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SummaryAn admirable idea with unfortunate execution.
The GoodBioware's kind of been stuck in a rut for awhile. KOTOR was a huge deal for the company, but every game they've released since then has just felt like a retread of it. Solve the problems of three quest hubs with binary decisions then move on to the final quest hub while gaining influence from your party members with your decisions. Dragon Age II tries to break from that, being instead about the long-term consequences of the Champion's actions on the city of Kirkwall, which would have been a game I'd loved to have played.
As is typical of Bioware RPGs the player's party is composed of a small group of developed characters. One character, Aveline, stands out as possibly my favorite character from a Bioware game. Indeed Dragon Age II is more her game than it is Hawke's; she's at the center of more major plot points than Hawke is, and she only pulls the player avatar in to help her out with them. Some characters, like Varric and Fenris, are entertaining or have engaging back-stories/quest lines, while others, like Isabella and Merrill, seemed to have been hastily grafted into the game only to add additional characters to the playable party. Also having Anders's entire transformation from the lovable scamp of Awakening to the brooding cynic of DAII happen between games instead of during the game was one missed opportunity out of many.
Incidentally, if you've ever wanted a Xena: Warrior Princess game that isn't completely awful, Dragon Age II might be worth picking up. The female Hawke is a decent Xena sound-a-like, one of her pre-set faces is a dead ringer for Lucy Lawless, and Merrill is even a pretty close analog to season 1 and 2's Gabrielle.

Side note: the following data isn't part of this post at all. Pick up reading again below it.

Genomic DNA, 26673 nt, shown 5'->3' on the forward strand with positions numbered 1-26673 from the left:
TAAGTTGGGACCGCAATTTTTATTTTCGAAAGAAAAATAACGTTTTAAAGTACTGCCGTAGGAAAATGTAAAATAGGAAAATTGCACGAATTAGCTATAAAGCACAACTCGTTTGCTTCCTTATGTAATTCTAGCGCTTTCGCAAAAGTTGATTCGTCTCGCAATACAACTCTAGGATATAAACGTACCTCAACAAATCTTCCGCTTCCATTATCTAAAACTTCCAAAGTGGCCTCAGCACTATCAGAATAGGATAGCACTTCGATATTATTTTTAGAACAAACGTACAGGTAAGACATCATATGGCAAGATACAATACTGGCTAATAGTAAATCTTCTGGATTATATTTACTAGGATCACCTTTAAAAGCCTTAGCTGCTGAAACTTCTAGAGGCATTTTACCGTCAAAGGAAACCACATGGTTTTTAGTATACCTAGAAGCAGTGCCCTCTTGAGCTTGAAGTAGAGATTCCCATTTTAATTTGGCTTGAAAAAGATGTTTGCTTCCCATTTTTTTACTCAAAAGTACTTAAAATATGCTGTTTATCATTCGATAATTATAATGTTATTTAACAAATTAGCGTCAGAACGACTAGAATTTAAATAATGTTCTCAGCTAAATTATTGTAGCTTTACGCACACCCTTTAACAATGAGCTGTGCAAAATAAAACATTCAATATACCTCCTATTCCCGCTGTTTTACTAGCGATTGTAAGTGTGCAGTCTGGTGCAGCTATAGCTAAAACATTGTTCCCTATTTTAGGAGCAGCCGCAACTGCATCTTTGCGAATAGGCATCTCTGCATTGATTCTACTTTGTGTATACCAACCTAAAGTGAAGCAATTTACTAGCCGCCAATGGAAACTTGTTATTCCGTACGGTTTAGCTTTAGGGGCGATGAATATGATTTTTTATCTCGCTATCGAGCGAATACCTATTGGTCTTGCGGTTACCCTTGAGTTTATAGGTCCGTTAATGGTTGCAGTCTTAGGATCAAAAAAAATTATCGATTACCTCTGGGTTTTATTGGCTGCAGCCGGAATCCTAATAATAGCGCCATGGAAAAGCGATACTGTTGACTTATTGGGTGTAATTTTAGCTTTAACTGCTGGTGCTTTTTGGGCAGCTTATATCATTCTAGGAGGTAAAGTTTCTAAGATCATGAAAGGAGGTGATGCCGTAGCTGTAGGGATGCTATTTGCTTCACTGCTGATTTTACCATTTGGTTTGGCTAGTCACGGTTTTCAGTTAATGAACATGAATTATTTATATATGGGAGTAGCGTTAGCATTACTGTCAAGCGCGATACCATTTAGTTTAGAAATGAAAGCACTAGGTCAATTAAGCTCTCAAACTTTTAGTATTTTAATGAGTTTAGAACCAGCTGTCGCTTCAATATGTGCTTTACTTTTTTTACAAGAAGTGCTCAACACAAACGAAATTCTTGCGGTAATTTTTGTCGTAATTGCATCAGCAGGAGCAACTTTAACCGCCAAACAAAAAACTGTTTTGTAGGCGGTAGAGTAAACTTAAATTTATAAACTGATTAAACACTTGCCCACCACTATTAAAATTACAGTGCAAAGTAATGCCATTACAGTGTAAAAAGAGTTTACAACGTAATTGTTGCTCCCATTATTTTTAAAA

The BadAny good things I've said about the game above can be safely ignored. The actual execution of the game is so half-assed and amateur that whatever strengths the game has are hidden behind piles of bland tripe. It'd be nice if I could say that the game was a victim of its release schedule, but I think it's worse than that. I think DA2 was intentionally designed to be as cheap and quick to develop as it is so that they could push it out and pick up some capital to continue developing The Old Republic with. Every part of DA2, from the good to the bad, was designed to be low-budget.
I should start with what ought to be the main character of Dragon Age 2: the city of Kirkwall. If you're going to set an entire RPG in a single city then you had better be putting a lot of effort into that city. Baldur's Gate and Baldur's Gate II: Shadows of Amn both thought so highly of their main city that they put the city name in the title! Even globetrotting games would put huge amounts of detail into their capital cities, such as Final Fantasy VII's Midgard or Morrowind's Vivec. Kirkwall has nothing in common with any of these cities. The town has an upscale neighborhood, two slums, a church, a bordello, a pub, and a government building. That's it. That's the entire city. Sure there are books you find that go into the lore of the town, but all they do is prove that all the interesting stuff happened to the town before you got there.
The time skips of the story are also equally under-developed. The prologue of the game races through what ought to be valuable character development as fast as it possibly can. This utterly destroys any sense of scale in regards to Hawke's rise to power; in half an hour she skips from refugee to well-known footpad in Kirkwall's underworld. Worse than that, however, is how little changes in the time skips. Every piece of architecture and every citizen in the city remains unchanged over the seven years that the game takes place. Only store inventories and the locations of some barrels change. I have never seen any game be so lazy about one of its key features. They could have reduced the time skips from being three years in length to being one month in length and nothing about the game would have to be changed.